Epidemiology of SARS-CoV-2 infection in nursing facilities and the impact of their clusters in a Japanese core city

J Infect Chemother. 2022 Jul;28(7):955-961. doi: 10.1016/j.jiac.2022.04.010. Epub 2022 Apr 13.


Introduction: Nursing facilities are vulnerable to coronavirus disease 2019 (COVID-19) due to the congregate nature of their housing, the older age of the residents, and the variety of their geriatric chronic conditions. Little is known about the impact of nursing facility COVID-19 on the local health system.

Methods: We collected data of COVID-19 cases in Nagasaki city from April 15, 2020 to June 30, 2021. We performed universal screening of the healthcare workers (HCWs) and the users of nursing facilities, once the first case of COVID-19 was detected within that facility. The community-dwelling people received testing if they had symptoms or if they were suspected of having close contact with the positive cases. The epidemiological survey for each COVID-19 case was performed by the public health officers of the local public health center.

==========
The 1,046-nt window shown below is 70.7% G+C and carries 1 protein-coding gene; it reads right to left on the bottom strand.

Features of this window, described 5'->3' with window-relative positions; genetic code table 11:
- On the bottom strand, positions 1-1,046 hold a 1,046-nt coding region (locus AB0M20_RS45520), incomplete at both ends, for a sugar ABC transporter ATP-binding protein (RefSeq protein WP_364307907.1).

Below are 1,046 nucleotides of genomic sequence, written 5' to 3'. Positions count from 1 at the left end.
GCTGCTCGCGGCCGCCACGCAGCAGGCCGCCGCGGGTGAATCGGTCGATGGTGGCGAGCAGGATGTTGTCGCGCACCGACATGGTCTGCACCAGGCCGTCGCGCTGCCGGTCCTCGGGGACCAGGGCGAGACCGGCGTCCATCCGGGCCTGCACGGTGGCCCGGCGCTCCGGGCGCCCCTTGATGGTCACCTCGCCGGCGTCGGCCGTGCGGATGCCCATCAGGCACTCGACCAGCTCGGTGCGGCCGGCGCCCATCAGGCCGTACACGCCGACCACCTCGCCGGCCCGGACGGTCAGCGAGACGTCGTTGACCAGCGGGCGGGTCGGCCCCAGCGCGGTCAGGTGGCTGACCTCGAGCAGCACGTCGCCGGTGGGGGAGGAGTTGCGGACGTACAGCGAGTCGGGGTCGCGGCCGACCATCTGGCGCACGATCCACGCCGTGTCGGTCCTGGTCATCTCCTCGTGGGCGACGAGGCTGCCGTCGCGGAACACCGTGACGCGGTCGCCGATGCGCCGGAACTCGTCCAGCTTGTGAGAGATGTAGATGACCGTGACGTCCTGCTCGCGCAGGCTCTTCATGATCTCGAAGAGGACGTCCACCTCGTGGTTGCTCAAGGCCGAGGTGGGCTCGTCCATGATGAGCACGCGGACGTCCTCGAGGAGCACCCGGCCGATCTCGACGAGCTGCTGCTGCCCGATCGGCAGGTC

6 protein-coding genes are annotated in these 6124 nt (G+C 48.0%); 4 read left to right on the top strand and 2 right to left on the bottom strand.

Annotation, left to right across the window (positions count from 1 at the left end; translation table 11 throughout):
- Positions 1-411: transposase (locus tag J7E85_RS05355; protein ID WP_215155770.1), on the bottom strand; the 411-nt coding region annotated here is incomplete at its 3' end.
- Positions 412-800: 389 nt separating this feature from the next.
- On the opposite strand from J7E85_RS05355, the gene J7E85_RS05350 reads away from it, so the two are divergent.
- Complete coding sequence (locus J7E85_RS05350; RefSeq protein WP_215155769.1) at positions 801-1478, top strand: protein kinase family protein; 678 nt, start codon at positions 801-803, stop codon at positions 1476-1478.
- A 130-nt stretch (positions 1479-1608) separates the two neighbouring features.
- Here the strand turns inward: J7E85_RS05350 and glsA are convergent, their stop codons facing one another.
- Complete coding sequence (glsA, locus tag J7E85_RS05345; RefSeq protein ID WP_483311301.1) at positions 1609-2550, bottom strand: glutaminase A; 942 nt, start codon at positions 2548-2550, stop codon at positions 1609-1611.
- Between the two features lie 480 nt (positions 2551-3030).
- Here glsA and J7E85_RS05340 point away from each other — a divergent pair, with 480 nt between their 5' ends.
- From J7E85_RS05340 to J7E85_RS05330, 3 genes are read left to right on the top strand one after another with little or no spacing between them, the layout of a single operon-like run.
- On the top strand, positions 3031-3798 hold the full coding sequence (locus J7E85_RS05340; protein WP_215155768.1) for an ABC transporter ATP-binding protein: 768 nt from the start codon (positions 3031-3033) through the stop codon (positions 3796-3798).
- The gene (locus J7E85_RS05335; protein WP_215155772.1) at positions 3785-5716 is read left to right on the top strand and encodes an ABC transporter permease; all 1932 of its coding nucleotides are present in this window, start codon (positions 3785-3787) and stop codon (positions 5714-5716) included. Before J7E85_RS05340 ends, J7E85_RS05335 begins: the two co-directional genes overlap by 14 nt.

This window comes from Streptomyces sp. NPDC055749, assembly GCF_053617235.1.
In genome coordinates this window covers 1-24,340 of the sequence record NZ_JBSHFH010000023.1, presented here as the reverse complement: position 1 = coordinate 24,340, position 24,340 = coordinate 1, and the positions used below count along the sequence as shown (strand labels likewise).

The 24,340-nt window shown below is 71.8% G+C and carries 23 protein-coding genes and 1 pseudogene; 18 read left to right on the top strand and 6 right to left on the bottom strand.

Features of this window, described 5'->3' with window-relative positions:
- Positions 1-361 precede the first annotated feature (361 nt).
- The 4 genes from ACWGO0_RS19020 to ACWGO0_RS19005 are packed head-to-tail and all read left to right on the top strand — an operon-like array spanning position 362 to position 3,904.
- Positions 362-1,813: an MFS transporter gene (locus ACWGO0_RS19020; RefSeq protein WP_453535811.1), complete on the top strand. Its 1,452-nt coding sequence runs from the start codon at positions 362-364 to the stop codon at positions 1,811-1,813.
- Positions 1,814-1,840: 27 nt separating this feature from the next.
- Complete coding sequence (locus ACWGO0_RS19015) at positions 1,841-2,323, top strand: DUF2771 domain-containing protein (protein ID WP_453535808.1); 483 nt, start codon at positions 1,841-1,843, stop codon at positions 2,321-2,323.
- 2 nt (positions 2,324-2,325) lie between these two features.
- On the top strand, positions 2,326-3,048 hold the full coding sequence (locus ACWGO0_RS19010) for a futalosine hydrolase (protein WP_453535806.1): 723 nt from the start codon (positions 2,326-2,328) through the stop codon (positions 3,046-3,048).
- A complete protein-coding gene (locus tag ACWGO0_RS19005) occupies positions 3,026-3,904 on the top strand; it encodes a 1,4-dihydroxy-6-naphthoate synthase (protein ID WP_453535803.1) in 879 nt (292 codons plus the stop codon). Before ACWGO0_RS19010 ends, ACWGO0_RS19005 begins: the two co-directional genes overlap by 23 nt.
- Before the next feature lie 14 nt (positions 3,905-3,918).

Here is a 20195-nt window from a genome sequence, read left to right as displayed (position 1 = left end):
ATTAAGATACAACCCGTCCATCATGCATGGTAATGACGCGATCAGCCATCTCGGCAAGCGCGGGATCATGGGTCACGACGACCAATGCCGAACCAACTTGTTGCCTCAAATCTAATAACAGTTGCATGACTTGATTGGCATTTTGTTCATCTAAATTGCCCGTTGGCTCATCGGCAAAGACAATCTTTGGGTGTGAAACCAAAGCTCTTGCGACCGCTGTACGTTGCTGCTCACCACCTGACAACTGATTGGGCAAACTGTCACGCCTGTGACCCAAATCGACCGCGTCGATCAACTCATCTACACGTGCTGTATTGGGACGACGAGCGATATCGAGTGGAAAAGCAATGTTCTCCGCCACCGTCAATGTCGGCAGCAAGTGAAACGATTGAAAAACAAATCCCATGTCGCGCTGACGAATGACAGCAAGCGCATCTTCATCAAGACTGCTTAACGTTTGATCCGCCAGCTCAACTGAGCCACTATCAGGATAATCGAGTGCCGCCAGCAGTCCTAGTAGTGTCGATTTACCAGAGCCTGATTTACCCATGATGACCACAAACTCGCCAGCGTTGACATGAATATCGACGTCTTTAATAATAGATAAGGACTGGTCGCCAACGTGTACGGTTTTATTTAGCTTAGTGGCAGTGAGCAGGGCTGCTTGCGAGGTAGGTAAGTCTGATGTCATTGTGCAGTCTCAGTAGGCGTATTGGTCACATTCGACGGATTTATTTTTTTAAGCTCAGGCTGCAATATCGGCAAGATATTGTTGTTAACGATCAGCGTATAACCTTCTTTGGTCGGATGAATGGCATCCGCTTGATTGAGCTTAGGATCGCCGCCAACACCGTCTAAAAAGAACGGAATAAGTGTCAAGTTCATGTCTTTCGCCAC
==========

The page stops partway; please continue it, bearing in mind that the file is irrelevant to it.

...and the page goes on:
Results: Out of 111,773 community-dwelling older adults (age ≥ 65 years) and 20,668 nursing facility users in Nagasaki city, we identified 358 and 71 COVID-19 cases, and 33 and 12 COVID-19 deaths, respectively, during the study period. The incidence rate ratios (IRRs) for COVID-19 and its deaths among the nursing facility users were 1.07 (95% confidence interval (CI), 0.82-1.39) and 1.97 (95%CI, 0.92-3.91) compared with the community-dwelling older adults. Four clusters, which had more than 10 COVID-19 cases, accounted for 60% (65/109) of the overall cases by the HCWs and the users.

Conclusions: The prevention of COVID-19 clusters is important to reduce the number of COVID-19 cases and deaths among the nursing facility population.

Keywords: COVID-19; Coronavirus; Long-term care; Nursing homes; SARS-CoV-2.

Publication types

  • Case Reports

MeSH terms

  • Aged
  • COVID-19 Testing
  • COVID-19* / epidemiology
  • Health Personnel
  • Humans
  • Japan / epidemiology
  • SARS-CoV-2